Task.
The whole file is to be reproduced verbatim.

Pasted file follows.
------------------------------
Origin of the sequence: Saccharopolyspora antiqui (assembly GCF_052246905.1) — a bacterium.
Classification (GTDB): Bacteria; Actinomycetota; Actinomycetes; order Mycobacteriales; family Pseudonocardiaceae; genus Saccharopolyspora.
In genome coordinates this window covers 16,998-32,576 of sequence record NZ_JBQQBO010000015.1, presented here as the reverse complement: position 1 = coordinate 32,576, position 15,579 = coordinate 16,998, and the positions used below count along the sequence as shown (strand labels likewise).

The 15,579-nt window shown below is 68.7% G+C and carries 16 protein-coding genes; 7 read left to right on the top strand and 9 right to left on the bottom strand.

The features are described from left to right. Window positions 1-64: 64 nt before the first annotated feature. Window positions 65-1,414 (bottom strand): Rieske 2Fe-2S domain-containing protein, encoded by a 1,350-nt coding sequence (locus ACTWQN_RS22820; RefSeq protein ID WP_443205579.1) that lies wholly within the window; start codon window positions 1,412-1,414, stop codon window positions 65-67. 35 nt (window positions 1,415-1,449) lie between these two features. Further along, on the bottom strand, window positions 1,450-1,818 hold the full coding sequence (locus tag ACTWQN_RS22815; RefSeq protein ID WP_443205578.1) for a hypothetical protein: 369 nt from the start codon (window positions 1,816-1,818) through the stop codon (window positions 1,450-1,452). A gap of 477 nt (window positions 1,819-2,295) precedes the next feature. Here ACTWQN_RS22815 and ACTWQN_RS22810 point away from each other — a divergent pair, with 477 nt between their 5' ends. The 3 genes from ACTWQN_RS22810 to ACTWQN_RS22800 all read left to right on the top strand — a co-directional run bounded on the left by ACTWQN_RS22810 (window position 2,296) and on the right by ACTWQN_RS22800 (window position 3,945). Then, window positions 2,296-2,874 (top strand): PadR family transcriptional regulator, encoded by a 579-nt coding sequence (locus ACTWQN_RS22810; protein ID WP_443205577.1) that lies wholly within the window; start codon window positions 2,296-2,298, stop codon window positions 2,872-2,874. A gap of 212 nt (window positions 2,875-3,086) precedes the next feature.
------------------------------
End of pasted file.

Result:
Origin of the sequence: Saccharopolyspora antiqui (assembly GCF_052246905.1) — a bacterium.
Classification (GTDB): Bacteria; Actinomycetota; Actinomycetes; order Mycobacteriales; family Pseudonocardiaceae; genus Saccharopolyspora.
In genome coordinates this window covers 16,998-32,576 of sequence record NZ_JBQQBO010000015.1, presented here as the reverse complement: position 1 = coordinate 32,576, position 15,579 = coordinate 16,998, and the positions used below count along the sequence as shown (strand labels likewise).

The 15,579-nt window shown below is 68.7% G+C and carries 16 protein-coding genes; 7 read left to right on the top strand and 9 right to left on the bottom strand.

The features are described from left to right. Window positions 1-64: 64 nt before the first annotated feature. Window positions 65-1,414 (bottom strand): Rieske 2Fe-2S domain-containing protein, encoded by a 1,350-nt coding sequence (locus ACTWQN_RS22820; RefSeq protein ID WP_443205579.1) that lies wholly within the window; start codon window positions 1,412-1,414, stop codon window positions 65-67. 35 nt (window positions 1,415-1,449) lie between these two features. Further along, on the bottom strand, window positions 1,450-1,818 hold the full coding sequence (locus tag ACTWQN_RS22815; RefSeq protein ID WP_443205578.1) for a hypothetical protein: 369 nt from the start codon (window positions 1,816-1,818) through the stop codon (window positions 1,450-1,452). A gap of 477 nt (window positions 1,819-2,295) precedes the next feature. Here ACTWQN_RS22815 and ACTWQN_RS22810 point away from each other — a divergent pair, with 477 nt between their 5' ends. The 3 genes from ACTWQN_RS22810 to ACTWQN_RS22800 all read left to right on the top strand — a co-directional run bounded on the left by ACTWQN_RS22810 (window position 2,296) and on the right by ACTWQN_RS22800 (window position 3,945). Then, window positions 2,296-2,874 (top strand): PadR family transcriptional regulator, encoded by a 579-nt coding sequence (locus ACTWQN_RS22810; protein ID WP_443205577.1) that lies wholly within the window; start codon window positions 2,296-2,298, stop codon window positions 2,872-2,874. A gap of 212 nt (window positions 2,875-3,086) precedes the next feature.